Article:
Background on the burdock plant
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Burdock is native to Europe and Asia but now grows quite widespread across the United States. It grows between 3 and 4 feet tall and sprouts purple flowers between June and October. Now let me take you through some of the many uses and benefits of both Burdock leaves and roots.
Burdock plant uses & benefits
Not only do the Amish use the boiled leaves for serious injuries, but it is a common home remedy for burns. Thankfully, I haven’t had to experiment with this yet but here is a remedy from the Amish to treat burns if you want to try it out yourself.
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Until then you might wonder how to store the leaves. Dry them in a cool, dry place until all the moisture is gone to prevent molding. When you want to use just place in a large pot until the water reaches boiling temperature, take out, allow to cool, and place on burn, cut or even your face as a (potential) treatment for acne or migraines.
**There is still surprisingly little research out there on burdock. Most of the information available is from home remedies.
“Traditionally, it has been used as a:
- Blood purifier to clear the bloodstream of toxins
- Diuretic to help eliminate excess water by increasing urine output
- Topical remedy for skin problems such as eczema, acne, and psoriasis”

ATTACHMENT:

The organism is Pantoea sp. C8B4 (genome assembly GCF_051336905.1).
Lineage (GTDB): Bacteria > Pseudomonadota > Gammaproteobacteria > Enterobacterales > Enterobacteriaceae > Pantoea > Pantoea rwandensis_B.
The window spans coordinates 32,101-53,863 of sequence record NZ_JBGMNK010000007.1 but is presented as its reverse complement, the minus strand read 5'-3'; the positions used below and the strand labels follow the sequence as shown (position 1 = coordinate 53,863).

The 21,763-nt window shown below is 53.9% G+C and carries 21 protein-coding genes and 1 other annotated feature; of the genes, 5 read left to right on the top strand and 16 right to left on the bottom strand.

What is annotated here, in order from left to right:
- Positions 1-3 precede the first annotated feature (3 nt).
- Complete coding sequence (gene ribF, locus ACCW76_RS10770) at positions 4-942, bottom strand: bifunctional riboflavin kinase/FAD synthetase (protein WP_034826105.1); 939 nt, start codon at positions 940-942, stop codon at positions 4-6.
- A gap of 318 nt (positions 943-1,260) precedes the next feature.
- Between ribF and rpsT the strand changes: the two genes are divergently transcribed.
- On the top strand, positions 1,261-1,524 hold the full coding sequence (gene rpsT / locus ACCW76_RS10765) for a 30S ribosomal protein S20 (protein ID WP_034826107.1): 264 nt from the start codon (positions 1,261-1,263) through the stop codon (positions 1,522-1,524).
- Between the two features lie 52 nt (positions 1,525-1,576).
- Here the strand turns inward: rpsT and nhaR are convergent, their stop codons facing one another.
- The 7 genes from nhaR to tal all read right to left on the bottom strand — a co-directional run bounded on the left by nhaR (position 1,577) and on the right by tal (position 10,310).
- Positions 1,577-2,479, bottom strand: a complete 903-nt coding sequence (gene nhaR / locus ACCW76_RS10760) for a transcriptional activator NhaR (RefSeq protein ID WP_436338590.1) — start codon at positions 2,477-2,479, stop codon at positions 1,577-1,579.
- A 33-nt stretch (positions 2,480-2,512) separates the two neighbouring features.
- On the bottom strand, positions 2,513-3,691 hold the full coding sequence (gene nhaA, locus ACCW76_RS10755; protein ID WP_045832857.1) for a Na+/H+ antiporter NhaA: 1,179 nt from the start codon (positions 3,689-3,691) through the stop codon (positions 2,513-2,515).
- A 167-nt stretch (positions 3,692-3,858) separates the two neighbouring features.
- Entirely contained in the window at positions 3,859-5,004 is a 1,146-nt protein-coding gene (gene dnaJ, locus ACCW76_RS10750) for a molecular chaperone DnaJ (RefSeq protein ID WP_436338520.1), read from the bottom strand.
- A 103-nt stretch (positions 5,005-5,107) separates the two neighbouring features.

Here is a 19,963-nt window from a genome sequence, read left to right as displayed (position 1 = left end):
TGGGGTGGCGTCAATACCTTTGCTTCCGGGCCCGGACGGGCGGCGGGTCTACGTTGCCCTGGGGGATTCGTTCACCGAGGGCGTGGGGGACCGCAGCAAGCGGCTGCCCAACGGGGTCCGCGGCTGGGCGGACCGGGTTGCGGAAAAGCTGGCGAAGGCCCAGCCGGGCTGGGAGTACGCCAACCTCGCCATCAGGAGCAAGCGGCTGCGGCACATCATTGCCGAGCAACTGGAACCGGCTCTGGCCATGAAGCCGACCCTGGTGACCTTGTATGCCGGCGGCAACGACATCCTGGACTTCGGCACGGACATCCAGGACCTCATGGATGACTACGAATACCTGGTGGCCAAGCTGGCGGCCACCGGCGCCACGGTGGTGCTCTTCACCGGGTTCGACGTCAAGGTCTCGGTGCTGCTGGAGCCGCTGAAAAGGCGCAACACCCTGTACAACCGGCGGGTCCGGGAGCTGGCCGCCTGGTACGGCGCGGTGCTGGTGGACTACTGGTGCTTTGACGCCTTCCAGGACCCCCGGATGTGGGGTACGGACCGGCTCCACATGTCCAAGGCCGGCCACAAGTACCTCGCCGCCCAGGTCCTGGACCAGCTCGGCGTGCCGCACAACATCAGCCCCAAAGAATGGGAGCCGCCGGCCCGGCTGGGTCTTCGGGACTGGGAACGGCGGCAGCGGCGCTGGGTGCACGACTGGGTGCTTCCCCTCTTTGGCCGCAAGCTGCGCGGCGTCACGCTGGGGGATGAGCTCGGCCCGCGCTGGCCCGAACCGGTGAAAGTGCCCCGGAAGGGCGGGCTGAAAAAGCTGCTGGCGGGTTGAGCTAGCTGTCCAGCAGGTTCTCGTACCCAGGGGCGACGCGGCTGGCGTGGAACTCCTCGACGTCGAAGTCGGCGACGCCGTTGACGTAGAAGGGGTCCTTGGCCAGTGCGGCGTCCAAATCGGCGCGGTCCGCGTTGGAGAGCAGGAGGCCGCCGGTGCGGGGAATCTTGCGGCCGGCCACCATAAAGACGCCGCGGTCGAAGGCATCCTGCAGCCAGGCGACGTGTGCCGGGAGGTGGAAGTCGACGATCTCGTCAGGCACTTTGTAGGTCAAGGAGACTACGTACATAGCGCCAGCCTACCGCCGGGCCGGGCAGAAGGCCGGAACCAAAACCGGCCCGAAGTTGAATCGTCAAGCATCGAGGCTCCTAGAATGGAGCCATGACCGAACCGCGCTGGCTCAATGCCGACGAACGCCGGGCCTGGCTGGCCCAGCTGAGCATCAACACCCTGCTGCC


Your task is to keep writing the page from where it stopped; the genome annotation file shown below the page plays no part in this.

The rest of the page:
**It is recommended that you not take burdock root if pregnant or nursing as it may cause damage to the baby. Consult with a doctor before using natural herbal remedies as they can negatively interact with supplements or medications you may be on.
Now you might wonder how to get the benefits of burdock if you are unable to grow it where you live. Don’t worry, you can purchase burdock for internal use as a dried root powder or capsule, decoctions (liquid) tincture (solution soaked in alcohol, or water and alcohol) or as an extract in a local health food store or even on Amazon.
According to Hunger and Thirst:
“Raw burdock stalks taste faintly starchy. Burdock stalks, if boiled for just 2 minutes in salted water, retain a nice crunch. Boiled 8-10 minutes, burdock stalks get tender, but not mushy. Boiled burdock stalks can be used immediately, keep in the fridge for several days, or be put into the freezer to be enjoyed later.”
As for recipes using burdock stem, just look up ones for artichoke and replace that with burdock. I’m excited to give this a try, too.
So whether you have shingles, acne, burns, or just want to try a new vegetable, you should give some of these burdock plant uses a try.
Sarah blogs about “green living,” DIYs, and Home & Garden over at Pretty Simple Ideas. Check it out for more tips on living simply.
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